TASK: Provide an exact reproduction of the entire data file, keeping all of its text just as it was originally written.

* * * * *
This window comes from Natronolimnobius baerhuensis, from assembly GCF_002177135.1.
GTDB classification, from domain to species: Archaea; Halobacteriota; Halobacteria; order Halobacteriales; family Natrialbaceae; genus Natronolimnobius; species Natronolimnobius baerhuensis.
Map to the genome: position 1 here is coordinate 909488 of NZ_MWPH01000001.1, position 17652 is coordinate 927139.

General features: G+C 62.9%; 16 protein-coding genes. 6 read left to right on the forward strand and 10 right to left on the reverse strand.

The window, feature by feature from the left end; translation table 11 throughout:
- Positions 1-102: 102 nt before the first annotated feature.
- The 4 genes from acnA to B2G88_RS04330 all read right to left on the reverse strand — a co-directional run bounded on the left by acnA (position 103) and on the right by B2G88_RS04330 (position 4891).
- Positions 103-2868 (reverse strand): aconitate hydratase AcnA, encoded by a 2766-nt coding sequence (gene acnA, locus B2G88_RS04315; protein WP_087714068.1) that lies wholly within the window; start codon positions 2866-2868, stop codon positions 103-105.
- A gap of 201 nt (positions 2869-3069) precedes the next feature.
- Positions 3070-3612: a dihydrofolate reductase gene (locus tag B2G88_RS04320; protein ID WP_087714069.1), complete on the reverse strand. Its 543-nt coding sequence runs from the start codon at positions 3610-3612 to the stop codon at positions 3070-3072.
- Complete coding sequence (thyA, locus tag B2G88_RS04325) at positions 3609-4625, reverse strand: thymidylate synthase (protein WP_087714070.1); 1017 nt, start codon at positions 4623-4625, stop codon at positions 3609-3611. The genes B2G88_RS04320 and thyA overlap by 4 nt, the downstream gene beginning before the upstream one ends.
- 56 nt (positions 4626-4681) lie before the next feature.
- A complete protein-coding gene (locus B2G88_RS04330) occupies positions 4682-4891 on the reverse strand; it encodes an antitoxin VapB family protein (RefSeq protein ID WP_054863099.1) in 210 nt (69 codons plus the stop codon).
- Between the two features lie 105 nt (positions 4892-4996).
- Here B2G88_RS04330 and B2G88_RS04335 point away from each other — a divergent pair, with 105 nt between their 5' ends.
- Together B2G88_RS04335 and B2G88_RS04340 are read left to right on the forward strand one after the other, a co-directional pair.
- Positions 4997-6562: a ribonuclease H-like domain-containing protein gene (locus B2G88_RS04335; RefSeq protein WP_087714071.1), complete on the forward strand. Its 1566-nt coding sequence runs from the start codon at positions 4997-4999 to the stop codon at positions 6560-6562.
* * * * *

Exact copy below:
This window comes from Natronolimnobius baerhuensis, from assembly GCF_002177135.1.
GTDB classification, from domain to species: Archaea; Halobacteriota; Halobacteria; order Halobacteriales; family Natrialbaceae; genus Natronolimnobius; species Natronolimnobius baerhuensis.
Map to the genome: position 1 here is coordinate 909488 of NZ_MWPH01000001.1, position 17652 is coordinate 927139.

General features: G+C 62.9%; 16 protein-coding genes. 6 read left to right on the forward strand and 10 right to left on the reverse strand.

The window, feature by feature from the left end; translation table 11 throughout:
- Positions 1-102: 102 nt before the first annotated feature.
- The 4 genes from acnA to B2G88_RS04330 all read right to left on the reverse strand — a co-directional run bounded on the left by acnA (position 103) and on the right by B2G88_RS04330 (position 4891).
- Positions 103-2868 (reverse strand): aconitate hydratase AcnA, encoded by a 2766-nt coding sequence (gene acnA, locus B2G88_RS04315; protein WP_087714068.1) that lies wholly within the window; start codon positions 2866-2868, stop codon positions 103-105.
- A gap of 201 nt (positions 2869-3069) precedes the next feature.
- Positions 3070-3612: a dihydrofolate reductase gene (locus tag B2G88_RS04320; protein ID WP_087714069.1), complete on the reverse strand. Its 543-nt coding sequence runs from the start codon at positions 3610-3612 to the stop codon at positions 3070-3072.
- Complete coding sequence (thyA, locus tag B2G88_RS04325) at positions 3609-4625, reverse strand: thymidylate synthase (protein WP_087714070.1); 1017 nt, start codon at positions 4623-4625, stop codon at positions 3609-3611. The genes B2G88_RS04320 and thyA overlap by 4 nt, the downstream gene beginning before the upstream one ends.
- 56 nt (positions 4626-4681) lie before the next feature.
- A complete protein-coding gene (locus B2G88_RS04330) occupies positions 4682-4891 on the reverse strand; it encodes an antitoxin VapB family protein (RefSeq protein ID WP_054863099.1) in 210 nt (69 codons plus the stop codon).
- Between the two features lie 105 nt (positions 4892-4996).
- Here B2G88_RS04330 and B2G88_RS04335 point away from each other — a divergent pair, with 105 nt between their 5' ends.
- Together B2G88_RS04335 and B2G88_RS04340 are read left to right on the forward strand one after the other, a co-directional pair.
- Positions 4997-6562: a ribonuclease H-like domain-containing protein gene (locus B2G88_RS04335; RefSeq protein WP_087714071.1), complete on the forward strand. Its 1566-nt coding sequence runs from the start codon at positions 4997-4999 to the stop codon at positions 6560-6562.